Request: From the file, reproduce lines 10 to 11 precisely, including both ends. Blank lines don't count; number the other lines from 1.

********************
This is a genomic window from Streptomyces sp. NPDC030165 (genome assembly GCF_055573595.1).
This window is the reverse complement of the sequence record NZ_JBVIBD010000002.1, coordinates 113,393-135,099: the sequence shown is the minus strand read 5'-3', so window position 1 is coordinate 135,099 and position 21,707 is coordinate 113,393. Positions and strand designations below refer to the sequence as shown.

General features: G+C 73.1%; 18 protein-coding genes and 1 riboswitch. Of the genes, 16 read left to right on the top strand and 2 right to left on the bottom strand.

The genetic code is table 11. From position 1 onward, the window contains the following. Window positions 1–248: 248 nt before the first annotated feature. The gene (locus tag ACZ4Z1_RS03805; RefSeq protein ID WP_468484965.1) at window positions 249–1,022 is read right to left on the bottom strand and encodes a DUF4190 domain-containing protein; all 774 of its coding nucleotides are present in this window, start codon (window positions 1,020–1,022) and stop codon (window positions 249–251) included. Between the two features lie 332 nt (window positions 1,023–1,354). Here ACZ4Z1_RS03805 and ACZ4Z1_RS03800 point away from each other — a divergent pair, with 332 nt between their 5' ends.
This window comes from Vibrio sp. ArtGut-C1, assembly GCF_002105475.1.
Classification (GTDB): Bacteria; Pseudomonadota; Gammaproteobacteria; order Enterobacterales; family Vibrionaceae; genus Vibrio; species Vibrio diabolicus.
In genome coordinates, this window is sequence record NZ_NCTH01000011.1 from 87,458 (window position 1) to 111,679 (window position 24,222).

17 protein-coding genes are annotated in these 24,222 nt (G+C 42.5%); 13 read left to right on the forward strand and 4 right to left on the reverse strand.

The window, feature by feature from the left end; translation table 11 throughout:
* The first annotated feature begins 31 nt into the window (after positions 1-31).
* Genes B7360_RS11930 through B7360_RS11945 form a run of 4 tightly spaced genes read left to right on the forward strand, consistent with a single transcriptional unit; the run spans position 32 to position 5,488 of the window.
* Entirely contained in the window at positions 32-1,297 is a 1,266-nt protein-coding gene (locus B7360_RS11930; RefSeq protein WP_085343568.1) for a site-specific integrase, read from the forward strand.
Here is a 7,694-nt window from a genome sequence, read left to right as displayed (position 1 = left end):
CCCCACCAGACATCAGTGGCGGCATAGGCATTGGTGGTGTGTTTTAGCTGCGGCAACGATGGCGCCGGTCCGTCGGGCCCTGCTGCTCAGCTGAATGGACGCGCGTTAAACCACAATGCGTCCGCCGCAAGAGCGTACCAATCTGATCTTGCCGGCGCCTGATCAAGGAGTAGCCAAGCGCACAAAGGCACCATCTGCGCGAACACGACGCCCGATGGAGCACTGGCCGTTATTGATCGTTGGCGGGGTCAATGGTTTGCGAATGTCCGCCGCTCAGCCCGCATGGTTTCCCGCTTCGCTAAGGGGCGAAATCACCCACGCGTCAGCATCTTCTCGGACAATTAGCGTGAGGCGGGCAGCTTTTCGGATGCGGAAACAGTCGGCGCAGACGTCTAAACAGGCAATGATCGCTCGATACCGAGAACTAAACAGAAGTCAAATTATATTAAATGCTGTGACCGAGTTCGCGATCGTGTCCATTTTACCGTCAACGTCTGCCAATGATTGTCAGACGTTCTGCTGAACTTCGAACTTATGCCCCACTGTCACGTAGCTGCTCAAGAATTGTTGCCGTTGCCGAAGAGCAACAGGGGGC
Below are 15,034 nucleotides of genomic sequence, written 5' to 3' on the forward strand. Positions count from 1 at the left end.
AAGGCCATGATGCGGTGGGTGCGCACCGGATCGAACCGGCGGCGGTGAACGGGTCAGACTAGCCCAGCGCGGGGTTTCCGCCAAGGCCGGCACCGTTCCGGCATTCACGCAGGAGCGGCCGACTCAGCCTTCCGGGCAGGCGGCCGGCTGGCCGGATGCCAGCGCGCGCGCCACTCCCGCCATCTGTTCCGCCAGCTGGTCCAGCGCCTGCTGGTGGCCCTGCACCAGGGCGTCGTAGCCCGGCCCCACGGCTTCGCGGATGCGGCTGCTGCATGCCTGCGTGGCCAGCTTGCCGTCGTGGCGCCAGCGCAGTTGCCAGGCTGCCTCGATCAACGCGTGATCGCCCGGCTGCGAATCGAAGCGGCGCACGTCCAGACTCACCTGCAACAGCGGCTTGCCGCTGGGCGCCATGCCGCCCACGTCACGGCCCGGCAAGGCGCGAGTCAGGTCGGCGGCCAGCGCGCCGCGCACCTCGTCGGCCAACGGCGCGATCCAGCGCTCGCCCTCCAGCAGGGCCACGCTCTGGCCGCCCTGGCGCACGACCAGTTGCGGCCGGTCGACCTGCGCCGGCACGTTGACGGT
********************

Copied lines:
* The first annotated feature begins 31 nt into the window (after positions 1-31).
* Genes B7360_RS11930 through B7360_RS11945 form a run of 4 tightly spaced genes read left to right on the forward strand, consistent with a single transcriptional unit; the run spans position 32 to position 5,488 of the window.